OXNARD, Calif. -- It was scheduled as a walk-through practice on Day 1 of Dallas Cowboys training camp, but it was more like a run-through. No pads. No helmets. No walking or slacking, either.
"He (Garrett) has a lot more time to go to the defensive line to outside linebackers and give us keys," said Ware, who has been fully cleared after shoulder surgery that limited him in offseason workouts. "On offense, he goes in each one of the pods, as we call them, or huddles to coach each guy up. He played quarterback. He knows how to attack offensively and defensively. He's a lot more involved, and that's helping us a lot."
It's helping now. We'll see when it's money time because not every dalliance from one's specialty translates into better production. Still, Cowboys owner/general manager Jerry Jones wanted Garrett to focus more on team management and each individual game, and so far in practice -- literally and figuratively -- it's working.
It's hard to imagine Garrett dipping his toe into the defensive water too often. New coordinator Monte Kiffin has retooled the 3-4 fronts run by predecessors Wade Phillips and Rob Ryan to the four-man, Tampa 2 front that Kiffin helped shape in Tampa Bay, with coaches like Tony Dungy, Leslie Frazier and Lovie Smith.
Kiffin was hired in Dallas -- surprisingly to some -- after a so-so tenure with his son, Lane, at USC. The Cowboys posted the ninth-worst scoring defense in the NFL last season, managed a meager seven interceptions -- tied for worst in the league -- and had just 16 total takeaways.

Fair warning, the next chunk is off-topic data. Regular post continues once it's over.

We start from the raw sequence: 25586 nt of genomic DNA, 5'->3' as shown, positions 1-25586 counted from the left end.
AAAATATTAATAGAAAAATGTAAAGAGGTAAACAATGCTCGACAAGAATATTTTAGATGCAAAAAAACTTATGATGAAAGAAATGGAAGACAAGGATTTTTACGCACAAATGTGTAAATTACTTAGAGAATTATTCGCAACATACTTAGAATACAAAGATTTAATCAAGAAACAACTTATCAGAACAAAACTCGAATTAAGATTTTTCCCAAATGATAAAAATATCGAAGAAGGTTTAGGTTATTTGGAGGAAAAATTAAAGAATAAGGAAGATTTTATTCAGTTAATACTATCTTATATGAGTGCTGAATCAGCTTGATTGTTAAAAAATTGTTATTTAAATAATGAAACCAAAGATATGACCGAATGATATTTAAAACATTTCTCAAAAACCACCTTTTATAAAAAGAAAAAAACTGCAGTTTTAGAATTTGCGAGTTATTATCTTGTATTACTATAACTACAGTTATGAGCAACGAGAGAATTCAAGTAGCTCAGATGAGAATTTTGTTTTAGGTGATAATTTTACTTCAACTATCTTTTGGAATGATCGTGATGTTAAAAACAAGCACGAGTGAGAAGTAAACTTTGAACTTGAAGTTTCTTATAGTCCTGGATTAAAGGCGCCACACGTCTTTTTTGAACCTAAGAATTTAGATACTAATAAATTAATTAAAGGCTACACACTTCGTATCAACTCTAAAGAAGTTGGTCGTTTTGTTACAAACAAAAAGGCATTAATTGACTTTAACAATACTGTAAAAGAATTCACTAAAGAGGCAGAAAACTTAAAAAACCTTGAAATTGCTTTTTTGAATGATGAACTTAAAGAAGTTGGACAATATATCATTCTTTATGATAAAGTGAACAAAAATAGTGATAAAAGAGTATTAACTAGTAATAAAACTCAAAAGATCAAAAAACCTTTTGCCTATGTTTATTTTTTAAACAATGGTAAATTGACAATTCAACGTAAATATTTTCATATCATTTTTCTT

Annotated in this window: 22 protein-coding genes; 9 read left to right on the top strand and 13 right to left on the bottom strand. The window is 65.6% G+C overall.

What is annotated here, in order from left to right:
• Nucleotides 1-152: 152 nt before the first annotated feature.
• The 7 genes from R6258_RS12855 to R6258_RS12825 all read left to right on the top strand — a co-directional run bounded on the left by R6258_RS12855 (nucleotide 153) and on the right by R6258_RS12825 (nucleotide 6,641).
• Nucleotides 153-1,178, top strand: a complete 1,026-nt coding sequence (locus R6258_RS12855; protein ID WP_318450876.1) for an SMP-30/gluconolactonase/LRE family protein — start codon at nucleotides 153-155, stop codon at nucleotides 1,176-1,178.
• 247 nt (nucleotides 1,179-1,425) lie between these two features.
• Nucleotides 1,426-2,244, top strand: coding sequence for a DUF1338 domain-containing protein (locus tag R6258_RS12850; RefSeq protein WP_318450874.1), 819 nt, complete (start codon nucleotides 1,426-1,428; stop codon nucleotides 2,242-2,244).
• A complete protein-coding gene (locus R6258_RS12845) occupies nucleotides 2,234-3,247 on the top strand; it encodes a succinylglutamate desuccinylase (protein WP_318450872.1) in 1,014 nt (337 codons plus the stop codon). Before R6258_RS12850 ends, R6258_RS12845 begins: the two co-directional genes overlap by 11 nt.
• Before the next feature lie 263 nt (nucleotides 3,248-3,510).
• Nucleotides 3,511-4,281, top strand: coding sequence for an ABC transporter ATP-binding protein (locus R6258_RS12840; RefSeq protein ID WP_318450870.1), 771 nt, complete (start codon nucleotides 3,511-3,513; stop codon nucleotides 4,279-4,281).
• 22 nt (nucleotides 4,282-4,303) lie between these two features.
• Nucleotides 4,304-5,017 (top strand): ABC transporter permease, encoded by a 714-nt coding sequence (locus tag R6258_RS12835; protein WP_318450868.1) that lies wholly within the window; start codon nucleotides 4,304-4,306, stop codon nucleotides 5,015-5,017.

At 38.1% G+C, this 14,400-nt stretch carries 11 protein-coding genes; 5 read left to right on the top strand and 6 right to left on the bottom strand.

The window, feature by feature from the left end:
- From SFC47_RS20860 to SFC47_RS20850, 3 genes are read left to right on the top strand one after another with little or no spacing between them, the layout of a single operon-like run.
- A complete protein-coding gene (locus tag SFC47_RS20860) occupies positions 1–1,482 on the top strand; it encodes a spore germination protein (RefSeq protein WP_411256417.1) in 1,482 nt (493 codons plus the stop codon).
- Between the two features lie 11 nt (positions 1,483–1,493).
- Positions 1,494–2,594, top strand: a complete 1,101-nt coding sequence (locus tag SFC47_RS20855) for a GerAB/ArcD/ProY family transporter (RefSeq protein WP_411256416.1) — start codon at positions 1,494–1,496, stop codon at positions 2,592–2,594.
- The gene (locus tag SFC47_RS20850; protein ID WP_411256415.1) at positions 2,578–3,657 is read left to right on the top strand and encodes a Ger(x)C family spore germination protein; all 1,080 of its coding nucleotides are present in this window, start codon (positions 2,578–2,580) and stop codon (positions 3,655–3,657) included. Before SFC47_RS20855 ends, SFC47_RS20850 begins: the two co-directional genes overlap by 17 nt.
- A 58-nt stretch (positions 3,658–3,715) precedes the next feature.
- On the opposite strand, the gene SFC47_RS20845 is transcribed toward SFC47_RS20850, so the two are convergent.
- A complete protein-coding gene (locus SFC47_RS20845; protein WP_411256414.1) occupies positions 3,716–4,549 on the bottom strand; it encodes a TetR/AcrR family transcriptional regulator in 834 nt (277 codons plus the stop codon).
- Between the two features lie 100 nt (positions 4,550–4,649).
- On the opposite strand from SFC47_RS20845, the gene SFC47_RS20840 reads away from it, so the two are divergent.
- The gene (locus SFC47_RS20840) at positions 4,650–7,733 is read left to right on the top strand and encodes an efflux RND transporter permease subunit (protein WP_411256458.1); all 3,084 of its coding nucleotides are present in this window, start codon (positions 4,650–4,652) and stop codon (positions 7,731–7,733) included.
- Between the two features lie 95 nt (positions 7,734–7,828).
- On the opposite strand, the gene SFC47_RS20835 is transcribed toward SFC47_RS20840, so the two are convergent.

The cogs to this latest attempt at improvement are Lee and Ware, whose injuries hampered them in 2012 during another 8-8 Cowboys finish. Lee missed 10 games because of a toe injury, but he's full go -- and better be.
No player is asked to do more in Kiffin's scheme than the middle linebacker. From pass coverage 30 yards down the field to jack-hammering ball carriers in the center-guard gap. In principle, the fast and talented Lee is the prototype. Think Brian Urlacher-ish. On the field, Lee could be that good. But we just don't know.
Lee hasn't played a full season in the three that he has been in the league. The Cowboys and the NFL are waiting to see if he'll become the next Great One.
"My top concern is being out here and being a better football player," said Lee, who had 58 tackles in the six games he played in 2012. "I'm excited to play this defense. It gives me opportunities to make plays. Some of the situations, I've been in before. Some are brand new. I have to take advantage of this camp. We did a good job of improving in the spring, but we have a long way to go. We're working on being a consistent defense. That's something we haven't been."
Consistent is something Ware always has been, but as we've seen, one dominant pass rusher does not a winner make.
Ware's move from a 3-4 outside linebacker to a 4-3 defensive end isn't as radical as the move the other way, he said. It's why we shouldn't expect any drop-off or confusion from one of football's best defenders.
"Going from defensive end to outside linebacker, the transition is so much different," said Ware, who played defensive end in college at Troy. "You're rushing 90 percent of the time, but you are standing up, diagnosing 12, 13 personnel and reading. In a 4-3, going from outside linebacker to defensive end, you know specifically that you're a right end or left end rushing the passer and play the run. I don't have to worry too much."
Like Garrett's new role, Ware and Lee look like potential standouts in Kiffin's new scheme -- on paper. Their durability and the functionality of the unit's other nine players will determine if the Cowboys' defense is good enough. If healthy, Ware and Lee should be fine.
If and should being the operative points.
Follow Steve Wyche on Twitter @wyche89.